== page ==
4. State of Control

Page 8

Boiling Point

As with so many crisis-ridden countries, Turkey’s problem lies not in the country neglecting neoliberal principles, but in adopting them in the first place.

Neoliberalism’s Crumbling Democratic Façade

Featured illustration by Mirko Rastić. Photo by punghi / Shutterstock.com

Years from now, when we look back at the 2010s, what will be the images that come to mind? Will we recall the wealth and prosperity brought to us by free markets and private investment? The freedom and democracy we enjoyed under our neoliberal governments? Or the ways in which we bravely protected our cultural and natural heritage, safeguarding it for future generations?

Most likely not. When we think of the 2010s, we will remember the protesters in the streets, the wars ravaging the Middle East, causing entire populations to leave home and hearth behind, and the millions of people across the globe risking their lives just to make a living somewhere else. We will remember the xenophobic attacks, the racist politicians, the gag orders and the crackdowns. But perhaps most of all, we will look back in disbelief, unable to understand how we could idly stand by and witness the slow but steady destruction of our planet — blindly burning, digging and slashing our way beyond the point of no return.

To be sure, the state’s response to the global financial crisis has been swift and determined: banks were bailed out, protesters beaten back and border fences put up. The economic recession, the popular uprisings and the increasing political instability of recent years encouraged neoliberal governments around the globe to discard their democratic pretenses and let their authoritarian nature to come to the fore. These developments have been particularly acute in Turkey, whose anti-democratic turn in recent years provides one of the most striking examples of authoritarian neoliberalism. As a strategic NATO ally, a former Islamic darling of the West and a long-time contender for EU membership, Turkey’s current state of emergency is in fact not the exception, but the rule pushed to its natural extreme.

Turkey’s Boiling Point

The curtain first began to fall on Turkey’s neoliberal success story in the summer of 2013, when the Gezi protests combined with intensifying economic pressures to produce a powerful catalyst for the country’s authoritarian turn. Since then, the violent escalation of the Kurdish question, rising tensions with the Gülen movement and the attempted coup d’état of July 2016 appear to have driven these developments to their logical conclusion: the move towards an authoritarian state presiding over the steady erosion of hard-fought social rights and political freedoms.

Back in 2013, the millions of people who expressed their discontent with the government during the Gezi protests caught Erdoğan’s AKP-led government by surprise. Until then, the AKP had been all but basking in praise and support, enjoying a privileged position as the West’s Muslim prodigy in the region, working hard and successfully to tick all the boxes and join the neoliberal club of capitalist democracies. What it had failed to recognize was that more and more people felt like their neighborhood, city and society was no longer theirs; they had become strangers, outsiders in their own lives, victims of the structural violence that had bulldozed their homes, taken away their jobs, destroyed their theaters, cut their trees and killed their hopes.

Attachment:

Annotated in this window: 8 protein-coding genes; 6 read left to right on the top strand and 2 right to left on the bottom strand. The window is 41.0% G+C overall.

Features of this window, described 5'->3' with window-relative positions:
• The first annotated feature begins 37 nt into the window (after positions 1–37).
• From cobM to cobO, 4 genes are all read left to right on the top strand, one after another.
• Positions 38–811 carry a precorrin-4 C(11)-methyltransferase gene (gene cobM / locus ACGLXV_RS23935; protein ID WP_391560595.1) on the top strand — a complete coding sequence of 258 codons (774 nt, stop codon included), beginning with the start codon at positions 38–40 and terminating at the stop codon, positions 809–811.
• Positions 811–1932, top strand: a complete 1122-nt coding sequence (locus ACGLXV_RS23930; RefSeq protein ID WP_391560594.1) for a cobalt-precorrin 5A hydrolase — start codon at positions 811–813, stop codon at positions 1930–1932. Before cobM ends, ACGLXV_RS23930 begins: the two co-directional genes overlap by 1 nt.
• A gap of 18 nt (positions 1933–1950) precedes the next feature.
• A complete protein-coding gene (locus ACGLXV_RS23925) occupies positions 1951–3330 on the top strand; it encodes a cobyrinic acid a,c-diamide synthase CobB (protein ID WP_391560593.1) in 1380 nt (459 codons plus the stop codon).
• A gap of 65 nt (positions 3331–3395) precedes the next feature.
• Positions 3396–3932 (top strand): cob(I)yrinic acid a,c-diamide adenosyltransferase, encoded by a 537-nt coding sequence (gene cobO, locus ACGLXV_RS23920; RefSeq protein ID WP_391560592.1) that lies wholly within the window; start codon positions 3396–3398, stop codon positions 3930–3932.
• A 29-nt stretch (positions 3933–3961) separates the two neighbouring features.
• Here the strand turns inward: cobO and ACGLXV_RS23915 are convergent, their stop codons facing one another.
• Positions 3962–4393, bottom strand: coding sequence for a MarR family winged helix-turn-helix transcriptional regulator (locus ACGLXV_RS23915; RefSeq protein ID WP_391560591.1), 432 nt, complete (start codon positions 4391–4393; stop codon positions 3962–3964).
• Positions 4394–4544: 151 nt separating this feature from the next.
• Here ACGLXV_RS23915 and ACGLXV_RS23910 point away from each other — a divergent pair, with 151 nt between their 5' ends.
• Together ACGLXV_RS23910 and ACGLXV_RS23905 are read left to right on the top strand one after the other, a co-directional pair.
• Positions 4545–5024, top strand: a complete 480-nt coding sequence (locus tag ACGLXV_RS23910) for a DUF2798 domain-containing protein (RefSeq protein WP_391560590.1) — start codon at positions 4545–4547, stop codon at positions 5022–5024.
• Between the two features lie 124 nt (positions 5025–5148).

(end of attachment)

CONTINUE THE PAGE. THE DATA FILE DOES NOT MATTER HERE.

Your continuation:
Faced with a significant share of the population that refused to buy into the neoliberal myth of progress and prosperity the government responded in the only way it knew how: it sharpened the bayonets and launched a war on its own people.

More and more people felt like their neighborhood, city and society was no longer theirs; they had become strangers, outsiders in their own lives, victims of the structural violence that had bulldozed their homes, taken away their jobs, destroyed their theaters, cut their trees and killed their hopes.

After a very violent police crackdown on the street protests — in which hundreds were arrested, thousands were injured and over a dozen protesters were killed, including the 15-year-old Berkin Elvan — the state then continued its repression in less overt but no less authoritarian ways. Activists, artists and academics who had expressed support for the protests were accused of supporting terrorism, and in many cases charged as such. Teenagers were sent to jail for posting a tweet, and teachers lost their jobs for trying to analyze and discuss the social relevance of the largest popular uprising in the country’s history in their classes.

Many foreign observers have described the violent response of the Turkish state as the AKP’s “authoritarian turn.” While it is true that the government acted in a more authoritarian manner than before the Gezi uprising, it would be misleading to present this development as a break with the past. The post-Gezi crackdown and subsequent political repression did not constitute a breaking point with the past, but a boiling point — the culmination of many years of structural violence and oppression, which have long been so characteristic of neoliberal regimes across the globe.